Journal of cardiovascular pharmacology vol:12 issue:6 pages:718-25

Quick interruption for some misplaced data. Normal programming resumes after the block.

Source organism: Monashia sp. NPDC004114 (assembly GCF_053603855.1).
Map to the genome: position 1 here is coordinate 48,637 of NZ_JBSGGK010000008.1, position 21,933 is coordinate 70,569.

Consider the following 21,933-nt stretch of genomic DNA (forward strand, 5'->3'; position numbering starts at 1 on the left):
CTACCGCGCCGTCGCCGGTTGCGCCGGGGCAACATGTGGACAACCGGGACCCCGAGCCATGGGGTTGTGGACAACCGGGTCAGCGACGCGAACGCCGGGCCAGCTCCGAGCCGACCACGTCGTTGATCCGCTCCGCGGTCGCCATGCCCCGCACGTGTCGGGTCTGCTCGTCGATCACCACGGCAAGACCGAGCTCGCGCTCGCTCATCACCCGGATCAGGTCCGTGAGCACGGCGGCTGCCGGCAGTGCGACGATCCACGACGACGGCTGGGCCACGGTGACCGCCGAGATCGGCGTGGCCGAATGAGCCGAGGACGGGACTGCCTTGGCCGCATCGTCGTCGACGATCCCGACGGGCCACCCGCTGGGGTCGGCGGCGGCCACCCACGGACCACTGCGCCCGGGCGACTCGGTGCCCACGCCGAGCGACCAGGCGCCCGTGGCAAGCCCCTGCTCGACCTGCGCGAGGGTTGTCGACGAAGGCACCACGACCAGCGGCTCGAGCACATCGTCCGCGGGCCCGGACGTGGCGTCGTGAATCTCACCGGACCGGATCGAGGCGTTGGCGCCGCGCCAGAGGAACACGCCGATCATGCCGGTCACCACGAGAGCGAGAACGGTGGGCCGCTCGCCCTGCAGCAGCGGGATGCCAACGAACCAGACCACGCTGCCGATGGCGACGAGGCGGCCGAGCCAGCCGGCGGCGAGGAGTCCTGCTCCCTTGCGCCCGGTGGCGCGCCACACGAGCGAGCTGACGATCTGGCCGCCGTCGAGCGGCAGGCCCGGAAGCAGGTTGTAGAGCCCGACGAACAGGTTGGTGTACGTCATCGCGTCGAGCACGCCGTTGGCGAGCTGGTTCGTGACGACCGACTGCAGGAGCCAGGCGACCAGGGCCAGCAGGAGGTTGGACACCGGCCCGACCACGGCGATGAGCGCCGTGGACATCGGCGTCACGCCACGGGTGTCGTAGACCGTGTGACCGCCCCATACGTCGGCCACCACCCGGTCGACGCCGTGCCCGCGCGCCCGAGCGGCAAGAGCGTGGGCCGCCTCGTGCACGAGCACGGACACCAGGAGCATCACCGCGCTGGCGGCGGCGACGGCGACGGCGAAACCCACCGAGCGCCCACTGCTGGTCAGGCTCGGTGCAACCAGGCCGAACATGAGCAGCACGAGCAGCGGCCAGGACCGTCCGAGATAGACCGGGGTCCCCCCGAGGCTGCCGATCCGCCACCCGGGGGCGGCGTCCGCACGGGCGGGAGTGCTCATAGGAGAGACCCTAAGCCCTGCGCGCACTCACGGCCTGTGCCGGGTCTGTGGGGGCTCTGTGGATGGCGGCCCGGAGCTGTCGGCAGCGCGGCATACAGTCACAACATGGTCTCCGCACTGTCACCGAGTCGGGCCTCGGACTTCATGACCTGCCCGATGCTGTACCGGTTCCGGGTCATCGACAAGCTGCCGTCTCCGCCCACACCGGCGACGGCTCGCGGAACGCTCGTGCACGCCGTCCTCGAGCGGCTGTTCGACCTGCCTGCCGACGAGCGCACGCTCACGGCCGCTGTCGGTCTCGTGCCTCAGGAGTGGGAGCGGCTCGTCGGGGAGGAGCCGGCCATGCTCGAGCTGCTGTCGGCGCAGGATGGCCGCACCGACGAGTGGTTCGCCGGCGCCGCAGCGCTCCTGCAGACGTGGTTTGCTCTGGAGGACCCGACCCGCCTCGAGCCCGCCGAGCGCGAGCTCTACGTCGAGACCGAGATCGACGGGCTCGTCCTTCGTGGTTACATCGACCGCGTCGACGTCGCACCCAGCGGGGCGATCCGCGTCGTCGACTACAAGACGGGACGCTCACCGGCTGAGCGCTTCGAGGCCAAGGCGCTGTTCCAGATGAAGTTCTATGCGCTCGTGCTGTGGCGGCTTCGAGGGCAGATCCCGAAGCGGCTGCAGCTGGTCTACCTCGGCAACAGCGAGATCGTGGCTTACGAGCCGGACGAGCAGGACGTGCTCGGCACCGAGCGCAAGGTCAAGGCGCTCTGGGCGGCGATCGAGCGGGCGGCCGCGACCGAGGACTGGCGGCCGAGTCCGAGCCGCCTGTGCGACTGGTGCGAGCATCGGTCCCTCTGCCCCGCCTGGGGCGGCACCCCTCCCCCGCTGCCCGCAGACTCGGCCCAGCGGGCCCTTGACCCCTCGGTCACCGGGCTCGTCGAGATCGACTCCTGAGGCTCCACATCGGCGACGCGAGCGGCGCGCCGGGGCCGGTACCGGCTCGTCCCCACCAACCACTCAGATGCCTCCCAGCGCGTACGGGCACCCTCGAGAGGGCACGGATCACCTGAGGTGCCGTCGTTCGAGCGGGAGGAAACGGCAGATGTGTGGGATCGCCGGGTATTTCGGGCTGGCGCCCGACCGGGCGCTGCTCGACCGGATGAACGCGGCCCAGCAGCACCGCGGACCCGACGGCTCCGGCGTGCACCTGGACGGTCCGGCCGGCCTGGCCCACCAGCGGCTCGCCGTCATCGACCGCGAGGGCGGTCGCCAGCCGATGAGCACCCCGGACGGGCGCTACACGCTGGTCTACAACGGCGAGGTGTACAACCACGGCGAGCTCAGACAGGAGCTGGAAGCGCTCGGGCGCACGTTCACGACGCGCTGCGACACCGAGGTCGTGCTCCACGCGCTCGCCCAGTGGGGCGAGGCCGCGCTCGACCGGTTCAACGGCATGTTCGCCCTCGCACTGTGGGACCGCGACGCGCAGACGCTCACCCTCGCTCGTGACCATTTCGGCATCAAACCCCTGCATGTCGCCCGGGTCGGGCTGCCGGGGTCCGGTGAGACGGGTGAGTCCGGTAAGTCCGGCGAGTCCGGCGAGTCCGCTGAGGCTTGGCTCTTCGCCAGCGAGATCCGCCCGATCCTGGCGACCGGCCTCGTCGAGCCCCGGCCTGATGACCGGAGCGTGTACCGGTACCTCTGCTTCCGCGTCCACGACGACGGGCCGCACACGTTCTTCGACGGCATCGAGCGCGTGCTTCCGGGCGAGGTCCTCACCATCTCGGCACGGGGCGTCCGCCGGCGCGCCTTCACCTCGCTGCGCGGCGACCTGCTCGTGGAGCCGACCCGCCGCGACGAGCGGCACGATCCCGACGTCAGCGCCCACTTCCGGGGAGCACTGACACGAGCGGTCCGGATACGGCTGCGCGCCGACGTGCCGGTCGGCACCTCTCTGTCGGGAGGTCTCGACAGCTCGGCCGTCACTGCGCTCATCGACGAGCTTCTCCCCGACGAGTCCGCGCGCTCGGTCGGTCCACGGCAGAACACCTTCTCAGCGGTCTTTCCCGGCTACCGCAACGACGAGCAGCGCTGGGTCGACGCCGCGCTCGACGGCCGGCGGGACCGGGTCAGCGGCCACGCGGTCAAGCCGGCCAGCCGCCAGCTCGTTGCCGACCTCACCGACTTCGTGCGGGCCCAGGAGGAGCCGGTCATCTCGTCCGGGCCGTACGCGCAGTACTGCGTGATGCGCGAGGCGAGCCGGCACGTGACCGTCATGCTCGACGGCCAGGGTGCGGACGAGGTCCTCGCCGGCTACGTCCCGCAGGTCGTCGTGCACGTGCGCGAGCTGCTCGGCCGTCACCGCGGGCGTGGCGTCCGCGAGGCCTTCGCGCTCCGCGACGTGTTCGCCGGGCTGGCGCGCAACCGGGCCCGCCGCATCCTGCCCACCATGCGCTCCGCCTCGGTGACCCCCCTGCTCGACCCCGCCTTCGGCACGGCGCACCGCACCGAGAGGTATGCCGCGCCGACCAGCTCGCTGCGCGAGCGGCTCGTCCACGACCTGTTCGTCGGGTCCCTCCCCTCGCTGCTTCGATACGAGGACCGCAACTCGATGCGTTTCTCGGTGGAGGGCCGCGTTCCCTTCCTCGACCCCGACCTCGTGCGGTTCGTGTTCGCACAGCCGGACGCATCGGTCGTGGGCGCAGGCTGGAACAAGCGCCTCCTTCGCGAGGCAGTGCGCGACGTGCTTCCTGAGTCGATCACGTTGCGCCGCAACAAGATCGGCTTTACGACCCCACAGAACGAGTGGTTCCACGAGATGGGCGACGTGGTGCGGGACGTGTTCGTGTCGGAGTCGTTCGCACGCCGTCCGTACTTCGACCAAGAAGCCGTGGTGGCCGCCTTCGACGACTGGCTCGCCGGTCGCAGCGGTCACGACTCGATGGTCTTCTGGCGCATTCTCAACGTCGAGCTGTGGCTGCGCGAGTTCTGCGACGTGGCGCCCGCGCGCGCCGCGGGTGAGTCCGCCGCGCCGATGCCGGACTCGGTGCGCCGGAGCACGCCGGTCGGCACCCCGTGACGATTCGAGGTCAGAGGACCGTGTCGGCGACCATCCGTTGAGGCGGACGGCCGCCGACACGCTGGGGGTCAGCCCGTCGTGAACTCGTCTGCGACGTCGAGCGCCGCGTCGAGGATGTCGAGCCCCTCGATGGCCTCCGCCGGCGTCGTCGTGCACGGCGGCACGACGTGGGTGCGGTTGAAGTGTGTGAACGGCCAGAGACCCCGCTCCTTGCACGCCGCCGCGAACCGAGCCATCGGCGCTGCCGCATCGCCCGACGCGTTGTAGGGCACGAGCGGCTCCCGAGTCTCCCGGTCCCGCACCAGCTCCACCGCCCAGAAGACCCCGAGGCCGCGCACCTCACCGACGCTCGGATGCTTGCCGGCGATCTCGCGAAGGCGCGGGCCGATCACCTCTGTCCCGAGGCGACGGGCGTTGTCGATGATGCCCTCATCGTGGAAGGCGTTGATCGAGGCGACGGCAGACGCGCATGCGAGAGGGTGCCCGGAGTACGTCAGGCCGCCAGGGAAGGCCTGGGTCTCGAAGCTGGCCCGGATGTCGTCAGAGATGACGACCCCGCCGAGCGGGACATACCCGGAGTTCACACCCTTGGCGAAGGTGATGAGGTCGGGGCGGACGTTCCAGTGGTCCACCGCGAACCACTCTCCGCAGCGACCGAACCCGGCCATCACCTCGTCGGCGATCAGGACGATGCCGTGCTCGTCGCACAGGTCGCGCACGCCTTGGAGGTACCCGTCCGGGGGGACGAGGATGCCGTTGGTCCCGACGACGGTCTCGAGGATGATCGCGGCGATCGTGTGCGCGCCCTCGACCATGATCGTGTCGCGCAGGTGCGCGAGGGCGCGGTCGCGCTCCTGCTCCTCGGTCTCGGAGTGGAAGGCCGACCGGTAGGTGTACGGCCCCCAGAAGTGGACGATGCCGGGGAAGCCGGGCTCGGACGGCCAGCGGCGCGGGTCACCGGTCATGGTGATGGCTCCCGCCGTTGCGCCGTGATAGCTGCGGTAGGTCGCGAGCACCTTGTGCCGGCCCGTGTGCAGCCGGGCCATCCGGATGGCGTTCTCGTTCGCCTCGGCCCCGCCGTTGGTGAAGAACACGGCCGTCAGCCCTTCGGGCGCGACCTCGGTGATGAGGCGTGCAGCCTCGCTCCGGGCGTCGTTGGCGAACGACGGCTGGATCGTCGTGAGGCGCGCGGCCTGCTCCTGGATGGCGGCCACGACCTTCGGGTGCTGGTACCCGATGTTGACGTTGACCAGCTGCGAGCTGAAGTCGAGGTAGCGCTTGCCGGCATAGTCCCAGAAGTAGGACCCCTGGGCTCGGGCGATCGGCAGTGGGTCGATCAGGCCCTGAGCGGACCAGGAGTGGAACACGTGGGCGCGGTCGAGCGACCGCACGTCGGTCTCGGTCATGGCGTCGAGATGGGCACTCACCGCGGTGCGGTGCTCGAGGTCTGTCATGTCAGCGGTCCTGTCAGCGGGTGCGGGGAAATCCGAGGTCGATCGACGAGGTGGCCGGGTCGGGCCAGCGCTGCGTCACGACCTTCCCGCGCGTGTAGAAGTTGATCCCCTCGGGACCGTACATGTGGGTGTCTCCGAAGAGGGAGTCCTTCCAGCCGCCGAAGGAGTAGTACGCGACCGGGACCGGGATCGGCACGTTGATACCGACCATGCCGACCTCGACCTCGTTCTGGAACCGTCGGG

In this double-blind study in general practice, 444 patients were randomized to ketanserin (K, 40 mg b.i.d.) and 229 patients were randomized to propranolol (P, 80 mg b.i.d.). After 3 months, more patients on K (15%) than on P (9%) had been withdrawn (p less than 0.02). Although at 3 months the falls in systolic blood pressure (SBP) and diastolic blood pressure (DBP) were similar in both groups, the reduction in SBP was slower on K, and up to 2 months SBP was higher on K than on P (p less than 0.04 or less). At randomization and after 3 months, average weights were similar in both groups. However, during the first month of the study, patients on K gained weight, and this change in weight differed (p less than 0.02) from the unchanged weight on P. On K, BP lowering was greater when weight gain was less. Multiple regression analysis showed that after adjusting for BP at randomization and subsequent weight changes, DBP at 1 month on K was lower with advancing age, whereas SBP and DBP at 1 and 3 months on P were higher with age. Severe adverse effects were absent. However, dry mouth, edema, fatigue, and dizziness occurred more frequently with K (p less than 0.04 or less).